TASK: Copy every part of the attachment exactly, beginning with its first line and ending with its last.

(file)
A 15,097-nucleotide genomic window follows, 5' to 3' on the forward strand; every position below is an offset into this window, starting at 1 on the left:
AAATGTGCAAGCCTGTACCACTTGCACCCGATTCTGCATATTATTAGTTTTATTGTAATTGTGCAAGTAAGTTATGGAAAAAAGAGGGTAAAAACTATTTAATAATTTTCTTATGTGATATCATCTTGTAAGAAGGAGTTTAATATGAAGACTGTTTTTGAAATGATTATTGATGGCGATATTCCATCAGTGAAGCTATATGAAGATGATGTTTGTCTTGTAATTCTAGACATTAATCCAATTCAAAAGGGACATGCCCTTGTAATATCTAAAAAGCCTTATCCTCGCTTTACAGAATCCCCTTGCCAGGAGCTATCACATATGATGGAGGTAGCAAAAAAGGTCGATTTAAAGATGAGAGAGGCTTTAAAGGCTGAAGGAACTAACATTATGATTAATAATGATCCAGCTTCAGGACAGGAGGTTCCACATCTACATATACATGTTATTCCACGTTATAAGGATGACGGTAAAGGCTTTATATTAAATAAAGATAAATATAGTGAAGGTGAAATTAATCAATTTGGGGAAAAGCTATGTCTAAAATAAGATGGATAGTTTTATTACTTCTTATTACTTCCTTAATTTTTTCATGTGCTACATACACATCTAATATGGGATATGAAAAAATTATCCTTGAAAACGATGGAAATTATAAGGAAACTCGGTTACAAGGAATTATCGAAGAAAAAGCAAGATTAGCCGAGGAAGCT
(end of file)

A 15,097-nucleotide genomic window follows, 5' to 3' on the forward strand; every position below is an offset into this window, starting at 1 on the left:
AAATGTGCAAGCCTGTACCACTTGCACCCGATTCTGCATATTATTAGTTTTATTGTAATTGTGCAAGTAAGTTATGGAAAAAAGAGGGTAAAAACTATTTAATAATTTTCTTATGTGATATCATCTTGTAAGAAGGAGTTTAATATGAAGACTGTTTTTGAAATGATTATTGATGGCGATATTCCATCAGTGAAGCTATATGAAGATGATGTTTGTCTTGTAATTCTAGACATTAATCCAATTCAAAAGGGACATGCCCTTGTAATATCTAAAAAGCCTTATCCTCGCTTTACAGAATCCCCTTGCCAGGAGCTATCACATATGATGGAGGTAGCAAAAAAGGTCGATTTAAAGATGAGAGAGGCTTTAAAGGCTGAAGGAACTAACATTATGATTAATAATGATCCAGCTTCAGGACAGGAGGTTCCACATCTACATATACATGTTATTCCACGTTATAAGGATGACGGTAAAGGCTTTATATTAAATAAAGATAAATATAGTGAAGGTGAAATTAATCAATTTGGGGAAAAGCTATGTCTAAAATAAGATGGATAGTTTTATTACTTCTTATTACTTCCTTAATTTTTTCATGTGCTACATACACATCTAATATGGGATATGAAAAAATTATCCTTGAAAACGATGGAAATTATAAGGAAACTCGGTTACAAGGAATTATCGAAGAAAAAGCAAGATTAGCCGAGGAAGCT